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Telangana can’t use water for hydel power without our consent, says Andhra Pradesh

Utilisation of Krishna water for generation of hydel power at common reservoirs has remained a bone of contention between Andhra Pradesh and Telangana ever since bifurcation of the State in 2014.

Published: 24th September 2021 07:31 AM  |   Last Updated: 24th September 2021 07:31 AM   |  A+A-

Krishna river.

Representational Image (File photo| EPS)

Express News Service

VIJAYAWADA: Utilisation of Krishna water for generation of hydel power at common reservoirs has remained a bone of contention between Andhra Pradesh and Telangana ever since bifurcation of the State in 2014. Even though the Centre and its agencies such as the Krishna River Management Board (KRMB) have categorically stated that power generation is incidental to irrigation and drinking water needs, a clarification that supports AP’s arguments, the issue continues to flare the tempers between the two States.

While Telangana has been maintaining that it is well within its rights to continue power generation, AP argues that neither the Krishna Water Disputes Tribunal-I nor the AP Reorganisation Act, 2014, supports the neighbouring State’s claims. AP officials agree that Srisailam reservoir was originally conceived as a hydroelectric project, an argument repeatedly made by their counterparts from Telangana. However, needs and priorities changed over the decades since then and irrigation and drinking water requirements took precedence over power, they added. Andhra Pradesh’s arguments were also endorsed by the Ministry of Jal Shakti (MoJS) and the KRMB, but both have not been able to stop Telangana from utilising water for hydel power generation. 

AP argues that TS can’t “unilaterally” draw water exclusively for power generation without the former’s consent. The State officials recalled that initially a 770 MW (7x110 MW) conventional hydro power station was built between 1882 and 1987 on the right bank of the river in the erstwhile united AP to meet the peak load power and run of the river power generation/secondary power when Krishna is flooding during the monsoon. Later, another hydro power station of 900 MW (6x150 MW) capacity on the left bank of the river was envisaged and built between 2001 and 2003 as a pumped storage hydropower (PSHP) station.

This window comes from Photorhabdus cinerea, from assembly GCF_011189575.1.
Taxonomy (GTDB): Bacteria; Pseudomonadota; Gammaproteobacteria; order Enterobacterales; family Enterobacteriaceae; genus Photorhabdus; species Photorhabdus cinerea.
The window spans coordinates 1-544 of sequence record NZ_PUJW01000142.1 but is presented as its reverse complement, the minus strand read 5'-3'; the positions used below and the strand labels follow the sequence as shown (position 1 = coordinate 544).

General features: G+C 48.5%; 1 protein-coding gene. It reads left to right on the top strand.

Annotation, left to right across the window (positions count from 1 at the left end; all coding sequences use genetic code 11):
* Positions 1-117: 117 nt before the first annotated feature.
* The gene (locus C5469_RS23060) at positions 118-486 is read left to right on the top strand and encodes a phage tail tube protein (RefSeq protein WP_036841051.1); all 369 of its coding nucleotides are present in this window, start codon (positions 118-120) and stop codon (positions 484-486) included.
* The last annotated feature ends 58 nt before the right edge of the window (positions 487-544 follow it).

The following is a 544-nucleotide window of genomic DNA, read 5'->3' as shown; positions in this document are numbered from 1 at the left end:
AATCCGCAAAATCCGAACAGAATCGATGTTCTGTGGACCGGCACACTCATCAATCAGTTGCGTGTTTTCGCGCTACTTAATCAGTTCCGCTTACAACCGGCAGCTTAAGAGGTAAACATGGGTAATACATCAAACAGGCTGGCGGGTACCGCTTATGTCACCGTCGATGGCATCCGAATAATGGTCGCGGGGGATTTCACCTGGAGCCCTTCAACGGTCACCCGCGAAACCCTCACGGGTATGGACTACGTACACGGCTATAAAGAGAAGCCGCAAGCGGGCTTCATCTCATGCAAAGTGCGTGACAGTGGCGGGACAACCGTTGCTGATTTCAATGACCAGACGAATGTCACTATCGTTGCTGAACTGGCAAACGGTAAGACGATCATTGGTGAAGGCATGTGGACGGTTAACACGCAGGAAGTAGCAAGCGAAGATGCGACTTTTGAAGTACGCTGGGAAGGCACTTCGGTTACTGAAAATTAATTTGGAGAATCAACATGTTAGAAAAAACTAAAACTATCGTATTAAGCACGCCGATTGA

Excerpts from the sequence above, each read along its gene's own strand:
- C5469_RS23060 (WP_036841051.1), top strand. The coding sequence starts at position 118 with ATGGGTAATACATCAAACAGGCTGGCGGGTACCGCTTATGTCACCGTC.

From the chronological order and the intended purpose of the above hydro power stations, AP has the first right to generate peaking power and run of the river/secondary (during floods) power, AP officials argued.They added that TS is only entitled to use the water for energy storage purpose and may also run of the river or secondary power during floods after the use by the 770 MW station of AP. As the 770 MW capacity station located in AP is fully adequate to release water throughout the year to the downstream Nagarjuna Sagar reservoir, TS cannot claim equal rights similar to AP as its power station was built with the sole purpose of energy storage unlike the conventional peaking power station of the AP, they claimed. 

“TS should confine use of its 900 MW PSHP station to energy storage purpose only except when excessive flood water is available after the use by the 770 MW power station of AP. All the water used for energy storage purpose by TS on daily/weekly/seasonal basis shall be pumped back to Srisailam reservoir,” a senior official from the State Water Resources Department explained.

Even at Nagarjuna Sagar and Pulichintala power stations, TS can’t use water exclusively for power when there are no water requirements downstream, AP added. Power generation when there are no irrigation and drinking water requirements in the downstream of both the projects is “leading to inevitable wastage of water” from Prakasam Barrage into the sea, the AP officials observed. “Especially when flood cushion is not available, inevitable water wastage would increase as the flood water generated in the catchment area between Nagarjuna Sagar and Pulichintala cannot be impounded. Clause VII of the KWDT final order clearly stipulates that water use in case of power generation shall be measured by the extent of depletion of water of the river in any manner whatsoever,” the officials said. 

Since June 1 this year, TS has so far utilised 113.57 TMC from Srisailam, 86.6 TMC from Nagarjuna Sagar and 23.63 TMC from Pulichintala projects for power generation, excluding the quantum drawn during surplus period. “Based on the above provisions, we have been urging the KRMB to account the inevitable water wastage taking place with the exclusive hydro power generation  by the TS as part of its allocation since it is not strictly releasing water as per the requirement of downstream AP,” another official explained.

‘TS used 223.8 TMC of water’
Since June 1 this year, TS has so far utilised 113.57 TMC from Srisailam, 86.6 TMC from Nagarjuna Sagar and 23.63 TMC from Pulichintala projects for power generation



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